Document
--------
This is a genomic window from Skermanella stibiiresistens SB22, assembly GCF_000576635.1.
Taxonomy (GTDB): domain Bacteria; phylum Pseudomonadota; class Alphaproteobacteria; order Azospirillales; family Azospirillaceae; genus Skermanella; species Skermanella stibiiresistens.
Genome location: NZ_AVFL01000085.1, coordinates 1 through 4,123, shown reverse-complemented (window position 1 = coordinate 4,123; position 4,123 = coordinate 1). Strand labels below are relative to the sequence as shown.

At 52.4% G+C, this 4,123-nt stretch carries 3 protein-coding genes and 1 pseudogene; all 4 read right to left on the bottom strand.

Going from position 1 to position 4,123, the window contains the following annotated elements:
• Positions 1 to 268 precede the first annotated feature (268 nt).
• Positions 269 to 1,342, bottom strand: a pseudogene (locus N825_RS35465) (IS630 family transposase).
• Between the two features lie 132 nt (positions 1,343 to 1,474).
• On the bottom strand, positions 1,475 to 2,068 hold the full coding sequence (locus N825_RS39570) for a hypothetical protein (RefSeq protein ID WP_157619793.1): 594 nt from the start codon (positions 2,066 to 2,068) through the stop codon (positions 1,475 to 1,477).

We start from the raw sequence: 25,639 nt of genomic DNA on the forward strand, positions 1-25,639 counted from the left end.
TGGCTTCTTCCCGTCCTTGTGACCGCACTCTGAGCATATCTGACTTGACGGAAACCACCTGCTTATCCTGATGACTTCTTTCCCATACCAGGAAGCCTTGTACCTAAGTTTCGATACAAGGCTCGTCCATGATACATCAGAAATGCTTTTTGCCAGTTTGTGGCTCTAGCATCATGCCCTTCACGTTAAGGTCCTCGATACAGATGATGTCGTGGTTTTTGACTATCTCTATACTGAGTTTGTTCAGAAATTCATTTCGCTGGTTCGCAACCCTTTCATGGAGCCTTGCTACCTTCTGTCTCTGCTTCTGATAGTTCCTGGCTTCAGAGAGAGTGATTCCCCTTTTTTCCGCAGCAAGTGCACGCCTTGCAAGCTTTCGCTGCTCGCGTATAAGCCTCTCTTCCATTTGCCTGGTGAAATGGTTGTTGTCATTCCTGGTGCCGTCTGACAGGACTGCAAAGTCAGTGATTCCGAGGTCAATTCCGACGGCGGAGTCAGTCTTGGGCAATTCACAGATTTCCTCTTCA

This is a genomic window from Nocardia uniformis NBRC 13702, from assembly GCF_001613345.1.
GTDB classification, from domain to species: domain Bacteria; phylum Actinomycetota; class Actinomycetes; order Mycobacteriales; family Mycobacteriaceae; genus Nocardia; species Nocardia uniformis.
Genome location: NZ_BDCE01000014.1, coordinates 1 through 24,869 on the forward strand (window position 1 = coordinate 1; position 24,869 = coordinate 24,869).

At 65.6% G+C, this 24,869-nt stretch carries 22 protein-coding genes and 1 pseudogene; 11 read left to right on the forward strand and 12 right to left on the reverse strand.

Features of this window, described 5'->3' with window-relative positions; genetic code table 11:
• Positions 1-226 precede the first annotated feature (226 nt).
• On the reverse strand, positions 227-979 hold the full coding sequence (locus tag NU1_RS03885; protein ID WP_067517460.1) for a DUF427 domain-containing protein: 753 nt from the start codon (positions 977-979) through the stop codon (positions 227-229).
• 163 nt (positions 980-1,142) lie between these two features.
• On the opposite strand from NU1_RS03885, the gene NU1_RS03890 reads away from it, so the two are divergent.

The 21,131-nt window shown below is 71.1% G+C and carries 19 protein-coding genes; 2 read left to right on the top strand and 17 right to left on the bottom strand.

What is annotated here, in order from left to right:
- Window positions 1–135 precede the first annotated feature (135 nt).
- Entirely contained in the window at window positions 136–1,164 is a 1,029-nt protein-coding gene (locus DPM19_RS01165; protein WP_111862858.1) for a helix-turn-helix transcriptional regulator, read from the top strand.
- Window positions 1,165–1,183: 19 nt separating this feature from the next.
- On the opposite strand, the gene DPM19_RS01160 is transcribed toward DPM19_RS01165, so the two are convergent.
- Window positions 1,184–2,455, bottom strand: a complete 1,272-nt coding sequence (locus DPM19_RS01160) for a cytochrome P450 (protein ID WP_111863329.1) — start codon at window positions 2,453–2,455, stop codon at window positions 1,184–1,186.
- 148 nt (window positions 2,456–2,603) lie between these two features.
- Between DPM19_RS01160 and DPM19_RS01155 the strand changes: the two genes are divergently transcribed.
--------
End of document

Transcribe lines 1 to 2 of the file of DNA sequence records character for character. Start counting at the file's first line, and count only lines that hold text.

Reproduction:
This is a genomic window from Skermanella stibiiresistens SB22, assembly GCF_000576635.1.
Taxonomy (GTDB): domain Bacteria; phylum Pseudomonadota; class Alphaproteobacteria; order Azospirillales; family Azospirillaceae; genus Skermanella; species Skermanella stibiiresistens.